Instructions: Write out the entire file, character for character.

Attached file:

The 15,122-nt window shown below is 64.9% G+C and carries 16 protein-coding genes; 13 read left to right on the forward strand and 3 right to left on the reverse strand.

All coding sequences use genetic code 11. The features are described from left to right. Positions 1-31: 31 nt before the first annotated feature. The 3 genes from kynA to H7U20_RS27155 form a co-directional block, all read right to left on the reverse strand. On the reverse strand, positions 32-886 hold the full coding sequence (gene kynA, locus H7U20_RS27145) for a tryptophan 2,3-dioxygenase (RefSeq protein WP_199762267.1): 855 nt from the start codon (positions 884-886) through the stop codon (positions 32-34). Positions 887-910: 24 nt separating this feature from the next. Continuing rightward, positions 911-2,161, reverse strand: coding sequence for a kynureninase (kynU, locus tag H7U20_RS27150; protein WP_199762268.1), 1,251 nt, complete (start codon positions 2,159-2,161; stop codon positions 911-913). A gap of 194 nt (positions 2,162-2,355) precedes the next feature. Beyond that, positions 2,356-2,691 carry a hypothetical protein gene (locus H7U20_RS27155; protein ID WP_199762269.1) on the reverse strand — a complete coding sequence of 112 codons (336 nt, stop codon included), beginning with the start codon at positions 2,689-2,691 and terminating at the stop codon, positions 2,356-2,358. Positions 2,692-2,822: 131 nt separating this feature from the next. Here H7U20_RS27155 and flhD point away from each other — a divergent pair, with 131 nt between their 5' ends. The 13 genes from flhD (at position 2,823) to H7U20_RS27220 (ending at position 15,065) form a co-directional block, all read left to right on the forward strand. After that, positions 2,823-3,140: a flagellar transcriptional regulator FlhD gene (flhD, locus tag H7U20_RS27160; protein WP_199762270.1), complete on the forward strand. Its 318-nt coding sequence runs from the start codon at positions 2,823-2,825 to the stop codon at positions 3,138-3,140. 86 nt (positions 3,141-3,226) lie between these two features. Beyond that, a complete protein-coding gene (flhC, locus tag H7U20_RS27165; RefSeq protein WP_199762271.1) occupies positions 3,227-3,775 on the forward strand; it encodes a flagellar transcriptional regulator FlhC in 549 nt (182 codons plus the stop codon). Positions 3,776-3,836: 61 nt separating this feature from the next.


The 15,122-nt window shown below is 64.9% G+C and carries 16 protein-coding genes; 13 read left to right on the forward strand and 3 right to left on the reverse strand.

All coding sequences use genetic code 11. The features are described from left to right. Positions 1-31: 31 nt before the first annotated feature. The 3 genes from kynA to H7U20_RS27155 form a co-directional block, all read right to left on the reverse strand. On the reverse strand, positions 32-886 hold the full coding sequence (gene kynA, locus H7U20_RS27145) for a tryptophan 2,3-dioxygenase (RefSeq protein WP_199762267.1): 855 nt from the start codon (positions 884-886) through the stop codon (positions 32-34). Positions 887-910: 24 nt separating this feature from the next. Continuing rightward, positions 911-2,161, reverse strand: coding sequence for a kynureninase (kynU, locus tag H7U20_RS27150; protein WP_199762268.1), 1,251 nt, complete (start codon positions 2,159-2,161; stop codon positions 911-913). A gap of 194 nt (positions 2,162-2,355) precedes the next feature. Beyond that, positions 2,356-2,691 carry a hypothetical protein gene (locus H7U20_RS27155; protein ID WP_199762269.1) on the reverse strand — a complete coding sequence of 112 codons (336 nt, stop codon included), beginning with the start codon at positions 2,689-2,691 and terminating at the stop codon, positions 2,356-2,358. Positions 2,692-2,822: 131 nt separating this feature from the next. Here H7U20_RS27155 and flhD point away from each other — a divergent pair, with 131 nt between their 5' ends. The 13 genes from flhD (at position 2,823) to H7U20_RS27220 (ending at position 15,065) form a co-directional block, all read left to right on the forward strand. After that, positions 2,823-3,140: a flagellar transcriptional regulator FlhD gene (flhD, locus tag H7U20_RS27160; protein WP_199762270.1), complete on the forward strand. Its 318-nt coding sequence runs from the start codon at positions 2,823-2,825 to the stop codon at positions 3,138-3,140. 86 nt (positions 3,141-3,226) lie between these two features. Beyond that, a complete protein-coding gene (flhC, locus tag H7U20_RS27165; RefSeq protein WP_199762271.1) occupies positions 3,227-3,775 on the forward strand; it encodes a flagellar transcriptional regulator FlhC in 549 nt (182 codons plus the stop codon). Positions 3,776-3,836: 61 nt separating this feature from the next.